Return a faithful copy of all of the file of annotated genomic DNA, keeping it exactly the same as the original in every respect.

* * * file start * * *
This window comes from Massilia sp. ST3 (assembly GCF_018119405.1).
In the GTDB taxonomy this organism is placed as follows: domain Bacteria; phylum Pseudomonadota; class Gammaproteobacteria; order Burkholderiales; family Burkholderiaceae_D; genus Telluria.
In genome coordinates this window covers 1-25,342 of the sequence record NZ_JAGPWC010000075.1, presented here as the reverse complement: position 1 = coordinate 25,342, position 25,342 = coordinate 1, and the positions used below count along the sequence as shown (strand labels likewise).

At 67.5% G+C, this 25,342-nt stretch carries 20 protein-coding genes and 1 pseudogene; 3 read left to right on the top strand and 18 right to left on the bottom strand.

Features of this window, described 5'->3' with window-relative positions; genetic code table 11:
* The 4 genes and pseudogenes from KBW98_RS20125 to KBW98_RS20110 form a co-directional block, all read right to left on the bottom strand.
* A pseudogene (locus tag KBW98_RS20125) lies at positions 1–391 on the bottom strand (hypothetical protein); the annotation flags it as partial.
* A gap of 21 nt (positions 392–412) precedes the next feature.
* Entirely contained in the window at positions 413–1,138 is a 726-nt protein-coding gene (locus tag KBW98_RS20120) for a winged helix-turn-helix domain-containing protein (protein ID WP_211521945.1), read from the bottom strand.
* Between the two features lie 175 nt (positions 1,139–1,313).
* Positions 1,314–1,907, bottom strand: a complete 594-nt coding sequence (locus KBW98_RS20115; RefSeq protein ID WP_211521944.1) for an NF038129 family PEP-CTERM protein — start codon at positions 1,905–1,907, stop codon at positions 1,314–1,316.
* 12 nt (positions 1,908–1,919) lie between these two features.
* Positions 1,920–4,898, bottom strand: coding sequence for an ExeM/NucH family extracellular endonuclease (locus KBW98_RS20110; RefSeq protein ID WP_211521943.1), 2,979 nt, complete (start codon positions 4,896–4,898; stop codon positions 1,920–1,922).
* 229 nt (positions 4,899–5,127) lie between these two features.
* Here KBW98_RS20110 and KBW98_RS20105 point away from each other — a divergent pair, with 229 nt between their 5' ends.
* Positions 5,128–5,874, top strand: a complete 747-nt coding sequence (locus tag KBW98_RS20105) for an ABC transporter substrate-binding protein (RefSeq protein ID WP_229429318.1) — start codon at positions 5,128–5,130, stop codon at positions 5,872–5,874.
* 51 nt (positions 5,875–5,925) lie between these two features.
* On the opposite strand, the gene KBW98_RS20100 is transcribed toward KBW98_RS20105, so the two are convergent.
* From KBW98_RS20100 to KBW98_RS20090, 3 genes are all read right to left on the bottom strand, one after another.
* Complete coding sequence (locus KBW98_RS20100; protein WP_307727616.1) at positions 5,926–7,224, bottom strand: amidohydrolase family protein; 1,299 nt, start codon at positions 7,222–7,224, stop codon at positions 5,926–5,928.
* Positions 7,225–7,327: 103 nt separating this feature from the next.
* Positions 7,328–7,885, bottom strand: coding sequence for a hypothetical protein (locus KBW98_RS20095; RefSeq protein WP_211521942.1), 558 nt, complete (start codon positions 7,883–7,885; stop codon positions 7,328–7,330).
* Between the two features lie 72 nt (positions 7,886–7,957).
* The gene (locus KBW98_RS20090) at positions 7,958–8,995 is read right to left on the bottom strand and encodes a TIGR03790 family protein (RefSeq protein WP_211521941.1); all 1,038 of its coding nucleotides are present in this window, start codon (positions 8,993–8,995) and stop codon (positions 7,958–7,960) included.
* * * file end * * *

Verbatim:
This window comes from Massilia sp. ST3 (assembly GCF_018119405.1).
In the GTDB taxonomy this organism is placed as follows: domain Bacteria; phylum Pseudomonadota; class Gammaproteobacteria; order Burkholderiales; family Burkholderiaceae_D; genus Telluria.
In genome coordinates this window covers 1-25,342 of the sequence record NZ_JAGPWC010000075.1, presented here as the reverse complement: position 1 = coordinate 25,342, position 25,342 = coordinate 1, and the positions used below count along the sequence as shown (strand labels likewise).

At 67.5% G+C, this 25,342-nt stretch carries 20 protein-coding genes and 1 pseudogene; 3 read left to right on the top strand and 18 right to left on the bottom strand.

Features of this window, described 5'->3' with window-relative positions; genetic code table 11:
* The 4 genes and pseudogenes from KBW98_RS20125 to KBW98_RS20110 form a co-directional block, all read right to left on the bottom strand.
* A pseudogene (locus tag KBW98_RS20125) lies at positions 1–391 on the bottom strand (hypothetical protein); the annotation flags it as partial.
* A gap of 21 nt (positions 392–412) precedes the next feature.
* Entirely contained in the window at positions 413–1,138 is a 726-nt protein-coding gene (locus tag KBW98_RS20120) for a winged helix-turn-helix domain-containing protein (protein ID WP_211521945.1), read from the bottom strand.
* Between the two features lie 175 nt (positions 1,139–1,313).
* Positions 1,314–1,907, bottom strand: a complete 594-nt coding sequence (locus KBW98_RS20115; RefSeq protein ID WP_211521944.1) for an NF038129 family PEP-CTERM protein — start codon at positions 1,905–1,907, stop codon at positions 1,314–1,316.
* 12 nt (positions 1,908–1,919) lie between these two features.
* Positions 1,920–4,898, bottom strand: coding sequence for an ExeM/NucH family extracellular endonuclease (locus KBW98_RS20110; RefSeq protein ID WP_211521943.1), 2,979 nt, complete (start codon positions 4,896–4,898; stop codon positions 1,920–1,922).
* 229 nt (positions 4,899–5,127) lie between these two features.
* Here KBW98_RS20110 and KBW98_RS20105 point away from each other — a divergent pair, with 229 nt between their 5' ends.
* Positions 5,128–5,874, top strand: a complete 747-nt coding sequence (locus tag KBW98_RS20105) for an ABC transporter substrate-binding protein (RefSeq protein ID WP_229429318.1) — start codon at positions 5,128–5,130, stop codon at positions 5,872–5,874.
* 51 nt (positions 5,875–5,925) lie between these two features.
* On the opposite strand, the gene KBW98_RS20100 is transcribed toward KBW98_RS20105, so the two are convergent.
* From KBW98_RS20100 to KBW98_RS20090, 3 genes are all read right to left on the bottom strand, one after another.
* Complete coding sequence (locus KBW98_RS20100; protein WP_307727616.1) at positions 5,926–7,224, bottom strand: amidohydrolase family protein; 1,299 nt, start codon at positions 7,222–7,224, stop codon at positions 5,926–5,928.
* Positions 7,225–7,327: 103 nt separating this feature from the next.
* Positions 7,328–7,885, bottom strand: coding sequence for a hypothetical protein (locus KBW98_RS20095; RefSeq protein WP_211521942.1), 558 nt, complete (start codon positions 7,883–7,885; stop codon positions 7,328–7,330).
* Between the two features lie 72 nt (positions 7,886–7,957).
* The gene (locus KBW98_RS20090) at positions 7,958–8,995 is read right to left on the bottom strand and encodes a TIGR03790 family protein (RefSeq protein WP_211521941.1); all 1,038 of its coding nucleotides are present in this window, start codon (positions 8,993–8,995) and stop codon (positions 7,958–7,960) included.